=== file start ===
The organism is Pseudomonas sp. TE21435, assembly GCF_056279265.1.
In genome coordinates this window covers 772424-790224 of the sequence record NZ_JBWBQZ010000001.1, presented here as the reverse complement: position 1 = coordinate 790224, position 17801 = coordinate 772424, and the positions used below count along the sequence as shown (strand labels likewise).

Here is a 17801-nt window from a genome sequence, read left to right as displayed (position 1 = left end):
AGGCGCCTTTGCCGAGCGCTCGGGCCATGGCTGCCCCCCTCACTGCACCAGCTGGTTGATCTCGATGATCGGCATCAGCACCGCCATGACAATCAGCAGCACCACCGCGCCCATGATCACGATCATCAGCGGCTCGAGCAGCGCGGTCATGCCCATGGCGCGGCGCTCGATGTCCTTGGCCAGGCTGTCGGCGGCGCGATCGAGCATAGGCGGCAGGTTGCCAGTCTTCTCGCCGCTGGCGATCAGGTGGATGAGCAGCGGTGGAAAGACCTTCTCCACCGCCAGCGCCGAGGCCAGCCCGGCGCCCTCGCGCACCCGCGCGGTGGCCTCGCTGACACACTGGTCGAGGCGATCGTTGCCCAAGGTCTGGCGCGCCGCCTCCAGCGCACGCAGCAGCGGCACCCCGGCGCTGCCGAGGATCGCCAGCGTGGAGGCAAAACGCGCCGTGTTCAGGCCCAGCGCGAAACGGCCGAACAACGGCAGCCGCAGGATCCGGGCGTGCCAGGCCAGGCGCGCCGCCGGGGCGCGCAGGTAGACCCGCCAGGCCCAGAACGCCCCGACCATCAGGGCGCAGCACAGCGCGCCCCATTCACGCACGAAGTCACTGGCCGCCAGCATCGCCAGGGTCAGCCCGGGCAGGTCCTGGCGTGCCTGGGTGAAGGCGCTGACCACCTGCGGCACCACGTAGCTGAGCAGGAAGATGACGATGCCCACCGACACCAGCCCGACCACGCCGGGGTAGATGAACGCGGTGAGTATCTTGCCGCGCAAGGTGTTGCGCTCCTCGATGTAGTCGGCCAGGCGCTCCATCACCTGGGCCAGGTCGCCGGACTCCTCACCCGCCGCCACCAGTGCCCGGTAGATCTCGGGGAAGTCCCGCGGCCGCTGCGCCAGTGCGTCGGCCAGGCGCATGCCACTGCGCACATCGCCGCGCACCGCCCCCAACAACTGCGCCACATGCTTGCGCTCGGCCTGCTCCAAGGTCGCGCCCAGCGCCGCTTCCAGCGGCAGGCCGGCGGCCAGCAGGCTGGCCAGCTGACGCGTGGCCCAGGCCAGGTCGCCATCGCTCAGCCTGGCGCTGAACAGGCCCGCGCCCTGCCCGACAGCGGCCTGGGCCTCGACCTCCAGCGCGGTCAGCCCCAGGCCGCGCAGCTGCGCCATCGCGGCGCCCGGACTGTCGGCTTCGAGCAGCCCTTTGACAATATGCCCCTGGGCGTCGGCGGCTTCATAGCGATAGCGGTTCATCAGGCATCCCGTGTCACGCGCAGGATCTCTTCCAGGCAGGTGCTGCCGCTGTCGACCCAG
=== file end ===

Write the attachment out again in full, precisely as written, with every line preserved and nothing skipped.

The organism is Pseudomonas sp. TE21435, assembly GCF_056279265.1.
In genome coordinates this window covers 772424-790224 of the sequence record NZ_JBWBQZ010000001.1, presented here as the reverse complement: position 1 = coordinate 790224, position 17801 = coordinate 772424, and the positions used below count along the sequence as shown (strand labels likewise).

Here is a 17801-nt window from a genome sequence, read left to right as displayed (position 1 = left end):
AGGCGCCTTTGCCGAGCGCTCGGGCCATGGCTGCCCCCCTCACTGCACCAGCTGGTTGATCTCGATGATCGGCATCAGCACCGCCATGACAATCAGCAGCACCACCGCGCCCATGATCACGATCATCAGCGGCTCGAGCAGCGCGGTCATGCCCATGGCGCGGCGCTCGATGTCCTTGGCCAGGCTGTCGGCGGCGCGATCGAGCATAGGCGGCAGGTTGCCAGTCTTCTCGCCGCTGGCGATCAGGTGGATGAGCAGCGGTGGAAAGACCTTCTCCACCGCCAGCGCCGAGGCCAGCCCGGCGCCCTCGCGCACCCGCGCGGTGGCCTCGCTGACACACTGGTCGAGGCGATCGTTGCCCAAGGTCTGGCGCGCCGCCTCCAGCGCACGCAGCAGCGGCACCCCGGCGCTGCCGAGGATCGCCAGCGTGGAGGCAAAACGCGCCGTGTTCAGGCCCAGCGCGAAACGGCCGAACAACGGCAGCCGCAGGATCCGGGCGTGCCAGGCCAGGCGCGCCGCCGGGGCGCGCAGGTAGACCCGCCAGGCCCAGAACGCCCCGACCATCAGGGCGCAGCACAGCGCGCCCCATTCACGCACGAAGTCACTGGCCGCCAGCATCGCCAGGGTCAGCCCGGGCAGGTCCTGGCGTGCCTGGGTGAAGGCGCTGACCACCTGCGGCACCACGTAGCTGAGCAGGAAGATGACGATGCCCACCGACACCAGCCCGACCACGCCGGGGTAGATGAACGCGGTGAGTATCTTGCCGCGCAAGGTGTTGCGCTCCTCGATGTAGTCGGCCAGGCGCTCCATCACCTGGGCCAGGTCGCCGGACTCCTCACCCGCCGCCACCAGTGCCCGGTAGATCTCGGGGAAGTCCCGCGGCCGCTGCGCCAGTGCGTCGGCCAGGCGCATGCCACTGCGCACATCGCCGCGCACCGCCCCCAACAACTGCGCCACATGCTTGCGCTCGGCCTGCTCCAAGGTCGCGCCCAGCGCCGCTTCCAGCGGCAGGCCGGCGGCCAGCAGGCTGGCCAGCTGACGCGTGGCCCAGGCCAGGTCGCCATCGCTCAGCCTGGCGCTGAACAGGCCCGCGCCCTGCCCGACAGCGGCCTGGGCCTCGACCTCCAGCGCGGTCAGCCCCAGGCCGCGCAGCTGCGCCATCGCGGCGCCCGGACTGTCGGCTTCGAGCAGCCCTTTGACAATATGCCCCTGGGCGTCGGCGGCTTCATAGCGATAGCGGTTCATCAGGCATCCCGTGTCACGCGCAGGATCTCTTCCAGGCAGGTGCTGCCGCTGTCGACCCAG